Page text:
In Scrum, work is confined to a regular, repeatable work cycle, known as a Sprint or Iteration. Scrum Sprints are fixed intervals, ranging from one week to one month with preference to shorter periods. Working within the boundaries of such an accelerated time-frame, the team would only be able to build the most essential functionality.
A Release is typically composed of multiple Sprints, each of which delivers customer or user value. Every Sprint begins with Sprint Planning, a time when the Scrum Team gathers to agree on a Sprint Goal and determine what it can deliver during the forthcoming Sprint.
Sprint Execution accounts for the majority of time during a Sprint. It begins after Sprint Planning and ends when the Sprint Review starts. On a two-week-long Sprint, Sprint Execution might account for about eight out of the ten days.
Sprint Execution is the work the Scrum Team performs to meet the Sprint Goal. During the Sprint, the Development Team self-organizes to produce a Product Increment in accord with the Sprint Backlog, as determined during Sprint Planning. Self-organizing means that the team responsibly produces the Product Increment in accord with all the organization’s standards, according to the Definition of Done, and that the Development Team determines just how to go about that.
The Scrum Master participates as the coach, facilitator, and impediment remover, doing whatever is possible to help the team be successful. The Scrum Master doesn’t assign work to the team or tell the team how to do the work. A self-organizing team figures these things out for itself.
The Product Owner must be available during sprint execution to answer clarifying questions, to review intermediate work and provide feedback to the team, to discuss adjustments to the Sprint Goal if conditions warrant, and to verify that the acceptance criteria of Product Backlog Items have been met.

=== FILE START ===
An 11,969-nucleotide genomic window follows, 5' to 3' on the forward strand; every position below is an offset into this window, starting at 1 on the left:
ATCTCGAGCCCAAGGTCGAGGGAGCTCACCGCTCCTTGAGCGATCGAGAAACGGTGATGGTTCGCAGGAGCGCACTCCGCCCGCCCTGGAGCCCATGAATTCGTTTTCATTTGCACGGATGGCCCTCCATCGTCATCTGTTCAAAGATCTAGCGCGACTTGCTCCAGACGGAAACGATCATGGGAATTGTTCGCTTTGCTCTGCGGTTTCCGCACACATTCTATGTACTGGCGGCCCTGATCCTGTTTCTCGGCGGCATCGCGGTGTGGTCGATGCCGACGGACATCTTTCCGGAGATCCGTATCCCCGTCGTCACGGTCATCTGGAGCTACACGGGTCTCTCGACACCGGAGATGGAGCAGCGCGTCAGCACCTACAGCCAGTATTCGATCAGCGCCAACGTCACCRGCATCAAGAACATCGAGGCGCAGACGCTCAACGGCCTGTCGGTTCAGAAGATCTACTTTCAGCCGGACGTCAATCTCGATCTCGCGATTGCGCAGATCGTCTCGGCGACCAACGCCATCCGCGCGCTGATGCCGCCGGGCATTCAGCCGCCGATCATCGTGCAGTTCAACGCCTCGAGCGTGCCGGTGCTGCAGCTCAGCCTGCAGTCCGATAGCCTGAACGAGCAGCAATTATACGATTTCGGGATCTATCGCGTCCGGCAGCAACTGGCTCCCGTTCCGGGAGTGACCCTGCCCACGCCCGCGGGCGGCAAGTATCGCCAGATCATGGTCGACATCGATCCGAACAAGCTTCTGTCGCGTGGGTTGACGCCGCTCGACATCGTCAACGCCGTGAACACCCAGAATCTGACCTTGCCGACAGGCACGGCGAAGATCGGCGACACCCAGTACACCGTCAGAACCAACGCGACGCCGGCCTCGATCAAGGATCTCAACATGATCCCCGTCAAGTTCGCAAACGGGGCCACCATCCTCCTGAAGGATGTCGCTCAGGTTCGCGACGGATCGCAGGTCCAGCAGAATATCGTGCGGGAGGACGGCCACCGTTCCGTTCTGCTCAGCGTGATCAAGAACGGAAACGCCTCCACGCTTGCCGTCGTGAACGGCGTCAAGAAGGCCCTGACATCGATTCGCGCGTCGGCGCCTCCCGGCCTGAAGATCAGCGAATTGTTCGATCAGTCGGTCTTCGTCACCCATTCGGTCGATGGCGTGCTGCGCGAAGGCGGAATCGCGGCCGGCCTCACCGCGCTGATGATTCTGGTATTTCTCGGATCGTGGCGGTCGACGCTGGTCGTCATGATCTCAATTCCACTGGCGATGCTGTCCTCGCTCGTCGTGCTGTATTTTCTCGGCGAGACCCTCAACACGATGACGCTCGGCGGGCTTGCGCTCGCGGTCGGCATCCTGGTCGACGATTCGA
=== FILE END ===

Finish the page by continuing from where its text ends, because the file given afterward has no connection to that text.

The inputs to Sprint Execution are the Sprint Goal and the Sprint Backlog that were generated during Sprint Planning. The output from sprint execution is a Potentially Shippable Product Increment, which is a set of Product Backlog Items completed to a high degree of confidence—where each item meets the Scrum Team’s agreement upon Definition of Done. Sprint Execution involves planning, managing, performing, and communicating the work necessary to create these working, tested features.
It’s the team’s responsibility to manage the flow of work during Sprint Execution to meet the Sprint Goal. It must make decisions such as how much work the team should do in parallel, when work should begin on a specific item, how the task-level work should be organized, what work needs to be done, and who should do the work. When answering these questions, teams should discard old behaviors, such as trying to keep everyone 100% busy, believing that work must be done sequentially, and having each person focus on just her part of the solution.
An important part of managing flow is determining how many Product Backlog Items the team should work on in parallel to maximize the value delivered by the end of the Sprint. Working on too many items at once contributes to team member multitasking, which in turn increases the time required to complete individual items and likely reduces their quality. Just as working on too many items at the same time is wasteful, working on too few items at a time is also wasteful. It leads to underutilization of team member skills and capacity, resulting in less work being completed and less value being delivered. To find the proper balance, the recommendation is that teams work on a number of items together, an approach defined frequently by the term swarming, where team members with available capacity gather to work on an item to finish what has already been started before moving ahead to start work on new items.
Another dangerous approach would be to apply waterfall thinking at the Sprint level and treat Sprint Execution like a mini waterfall project. Using this approach, we would start working on all Product Backlog Items at the same time. First we would analyse all of the items to be worked on this Sprint, then design them all, then code them all, and then, finally, test them all.
Although this approach may seem logical, it is very risky. What if the team runs out of time and doesn’t finish all of the testing? Do we have a Potentially Shippable Product Increment? No. A reasonable Definition of Done would never allow untested features to be called done. By using a mini waterfall strategy, we could end up with 90% of each feature complete, but no feature 100% done. The Product Owner gets no economic value from partially done work.
Sprint Execution is not guided by a complete up-front plan that specifies what work will be done, when it will be done, and who will do it. Rather, Sprint Execution is performed opportunistically, leverageing the skills of the team, feedback from work already completed, and the evolving, unpredictable circumstances of the sprint. This doesn’t mean that Sprint Execution is chaotic, but rather that it is guided by the application of good flow management principles.